CANTON, Ohio Jason Taylor, Miami’s sack king, delivered a stirring and often emotional message of gratitude (and some remorse) as he accepted his place in the Pro Football Hall of Fame here Saturday night.
Standing just 20 miles from the University of Akron, where he played his college ball, Taylor thanked family, friends, teammates and coaches — without whom, he insisted, he would never have realized this unlikeliest of dreams.
Then the star pass rusher closed his 32-minute remarks with his one regret — and it wasn’t failing to ever win a world championship.
Taylor told the audience that he wishes he had enjoyed the ride more as a player and didn’t focus as much on the destination. If he could, Taylor added, he’d go back and better savor those fleeting moments with his many teammates and his fans.
Taylor then added: “Ease is a greater threat to growth than hardship. So keep moving, growing, learning, loving. I couldn’t have made it in these 20 miles over 20 years if I didn’t have you at my back, at my side and out in front. My football career forever ends right here, tonight. My gratitude is eternal.”
The bulk of Taylor’s speech, which was the second delivered by the seven men inducted into the Hall Saturday, was a running thank-you note to everyone who helped put him on the stage. Taylor, who choked up just four minutes into the speech and struggled to keep his composure throughout, took his audience on a journey through his remarkable life.
It began in a poor part of Pittsburgh, where his single mom, Georgia, helped inspire Taylor to escape Section 8 housing and welfare lines.
There are two ways out of poverty, she told him — college or the military. He chose a helmet over a rifle, playing high school football first in Western Pennsylvania and then collegiately at nearby Akron.
Taylor, seen by many to be too small to play in the NFL, was the ultimate long-shot who paid off. Ex-Dolphins coach Jimmy Johnson saw potential greatness where others missed, selecting Taylor in the third round of the 1997 draft.
“Over the years, I’ve coached thousands of players and more than a dozen [who are] in the Pro Football Hall of Fame,” said Johnson, asked by Taylor to introduce him Saturday. “Of all those players, Jason Taylor is a special one.”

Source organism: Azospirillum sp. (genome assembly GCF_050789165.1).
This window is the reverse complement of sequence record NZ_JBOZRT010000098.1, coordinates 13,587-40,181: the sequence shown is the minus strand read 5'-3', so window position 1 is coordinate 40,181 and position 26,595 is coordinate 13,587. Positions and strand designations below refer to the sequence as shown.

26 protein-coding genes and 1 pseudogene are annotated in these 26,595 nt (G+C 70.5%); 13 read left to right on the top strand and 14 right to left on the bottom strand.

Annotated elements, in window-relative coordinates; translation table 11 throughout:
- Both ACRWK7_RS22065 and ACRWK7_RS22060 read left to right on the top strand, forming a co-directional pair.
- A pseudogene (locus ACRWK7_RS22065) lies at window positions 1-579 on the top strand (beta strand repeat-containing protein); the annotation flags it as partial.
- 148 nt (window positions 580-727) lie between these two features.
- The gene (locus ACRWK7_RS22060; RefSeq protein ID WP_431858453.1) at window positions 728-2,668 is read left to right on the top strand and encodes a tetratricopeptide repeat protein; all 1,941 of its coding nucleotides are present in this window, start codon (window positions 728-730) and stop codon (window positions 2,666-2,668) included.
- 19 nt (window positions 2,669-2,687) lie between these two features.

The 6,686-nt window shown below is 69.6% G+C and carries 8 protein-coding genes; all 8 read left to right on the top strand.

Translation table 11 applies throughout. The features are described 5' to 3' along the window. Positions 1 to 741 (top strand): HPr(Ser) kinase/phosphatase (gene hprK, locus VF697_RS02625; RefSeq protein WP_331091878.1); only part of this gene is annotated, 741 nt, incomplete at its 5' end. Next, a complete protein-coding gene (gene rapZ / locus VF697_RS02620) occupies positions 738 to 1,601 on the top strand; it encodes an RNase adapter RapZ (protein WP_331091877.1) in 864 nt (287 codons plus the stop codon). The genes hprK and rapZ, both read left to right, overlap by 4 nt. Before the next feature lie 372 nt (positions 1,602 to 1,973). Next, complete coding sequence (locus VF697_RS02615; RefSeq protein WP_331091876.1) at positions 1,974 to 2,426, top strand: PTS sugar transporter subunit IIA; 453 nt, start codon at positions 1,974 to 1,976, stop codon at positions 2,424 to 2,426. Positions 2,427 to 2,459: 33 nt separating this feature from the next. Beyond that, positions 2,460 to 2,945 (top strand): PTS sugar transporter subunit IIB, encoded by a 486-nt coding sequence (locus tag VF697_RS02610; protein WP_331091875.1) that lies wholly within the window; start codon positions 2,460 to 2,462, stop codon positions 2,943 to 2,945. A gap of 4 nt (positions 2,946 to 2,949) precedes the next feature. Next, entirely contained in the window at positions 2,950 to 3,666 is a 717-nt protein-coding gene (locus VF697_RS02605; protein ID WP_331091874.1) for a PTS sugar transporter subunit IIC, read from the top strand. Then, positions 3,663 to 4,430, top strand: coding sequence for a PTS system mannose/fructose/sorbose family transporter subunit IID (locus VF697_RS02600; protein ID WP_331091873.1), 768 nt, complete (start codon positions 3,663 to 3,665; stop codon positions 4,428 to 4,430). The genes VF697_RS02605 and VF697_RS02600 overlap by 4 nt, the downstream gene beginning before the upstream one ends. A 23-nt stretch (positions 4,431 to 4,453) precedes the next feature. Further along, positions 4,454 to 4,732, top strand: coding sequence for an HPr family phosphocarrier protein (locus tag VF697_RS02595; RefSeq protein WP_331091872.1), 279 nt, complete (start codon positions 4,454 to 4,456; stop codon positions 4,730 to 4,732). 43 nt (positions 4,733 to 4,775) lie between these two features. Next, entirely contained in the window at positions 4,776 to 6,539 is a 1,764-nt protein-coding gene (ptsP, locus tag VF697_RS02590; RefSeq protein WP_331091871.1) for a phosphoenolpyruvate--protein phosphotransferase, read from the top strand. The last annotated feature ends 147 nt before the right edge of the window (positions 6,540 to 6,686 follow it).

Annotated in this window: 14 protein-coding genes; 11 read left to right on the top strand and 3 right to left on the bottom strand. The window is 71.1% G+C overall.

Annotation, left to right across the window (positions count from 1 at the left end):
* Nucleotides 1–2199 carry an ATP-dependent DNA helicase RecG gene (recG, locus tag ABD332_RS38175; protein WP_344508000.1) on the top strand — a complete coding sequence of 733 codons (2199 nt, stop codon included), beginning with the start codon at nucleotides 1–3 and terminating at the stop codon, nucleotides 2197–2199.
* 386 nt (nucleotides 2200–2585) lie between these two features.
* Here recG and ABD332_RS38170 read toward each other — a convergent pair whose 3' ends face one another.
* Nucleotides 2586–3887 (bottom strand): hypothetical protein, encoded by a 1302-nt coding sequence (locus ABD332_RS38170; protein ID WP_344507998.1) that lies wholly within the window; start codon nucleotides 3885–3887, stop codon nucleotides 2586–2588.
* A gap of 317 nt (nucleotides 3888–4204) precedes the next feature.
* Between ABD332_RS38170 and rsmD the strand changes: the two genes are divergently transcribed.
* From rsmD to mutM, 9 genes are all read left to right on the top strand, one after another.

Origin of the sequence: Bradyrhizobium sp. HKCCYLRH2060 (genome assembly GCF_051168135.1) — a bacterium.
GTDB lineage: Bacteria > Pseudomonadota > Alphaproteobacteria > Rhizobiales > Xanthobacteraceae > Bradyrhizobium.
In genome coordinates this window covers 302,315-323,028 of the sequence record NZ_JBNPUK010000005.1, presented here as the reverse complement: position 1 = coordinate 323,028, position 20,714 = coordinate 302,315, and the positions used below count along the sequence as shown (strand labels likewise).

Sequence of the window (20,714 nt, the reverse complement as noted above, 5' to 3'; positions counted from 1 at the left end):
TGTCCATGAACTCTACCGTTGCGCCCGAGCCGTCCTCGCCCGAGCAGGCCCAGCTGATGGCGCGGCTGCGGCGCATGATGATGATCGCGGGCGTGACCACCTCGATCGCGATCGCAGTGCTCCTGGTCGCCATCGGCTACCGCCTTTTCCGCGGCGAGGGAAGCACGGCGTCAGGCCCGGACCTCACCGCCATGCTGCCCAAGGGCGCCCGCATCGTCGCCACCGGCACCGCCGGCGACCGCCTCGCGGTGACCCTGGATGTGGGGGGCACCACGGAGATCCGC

The numbers don’t lie. Taylor was a generational talent, and one of few bright spots for a largely irrelevant franchise over the past 20 years.
Taylor earned entry into the Hall of Fame in his first year of eligibility despite never getting past the conference championship game. But his personal brilliance was undeniable — six Pro Bowls, 139 1/2 career sacks, defensive player of the year recognition in 2006 and a place on the all-decade team.
During his speech, Taylor thanked nearly too many people to count, but a few stood above the rest.
He mentioned the Dolphins’ nine other Hall of Famers, including quarterback Dan Marino — who was in attendance Saturday — and coach Don Shula, who was not.
(Marino advised Taylor on how to handle what for many is an overwhelming evening: “Understand that it’s one night, one time, that you're going to be here for the rest of your life,” Marino said Saturday. “He did a great job. It was awesome.”)
Taylor also thanked opposing quarterbacks Tom Brady and Peyton Manning, future Hall of Famers who he said “forced me to raise my game” during 33 all-time meetings.
And he thanked Zach Thomas, Taylor’s longtime teammate, fellow defensive cornerstone, close friend and brother-in-law for 14 years. Taylor and Thomas’ sister Katina divorced in 2015, and Thomas chose not to make the trip here for the ceremony.
“Zach Thomas, you were only in our second season in the NFL when I got to Miami but you were already the leader of your defense,” Taylor said. “Nobody prepared harder than you. You refused to be outworked. You quickly became one of my best friends, and I thank you for your leadership and guidance and the way you approached the game.”
Despite Thomas’ absence, Taylor did have sea of supporters from every stage of his life in the stands. Included in that group: More than 20 past and present members of the Dolphins organization, including CEO Tom Garfinkel, executive vice president Mike Tannenbaum, general manager Chris Grier, defensive end Cameron Wake, center Mike Pouncey and snapper John Denney.
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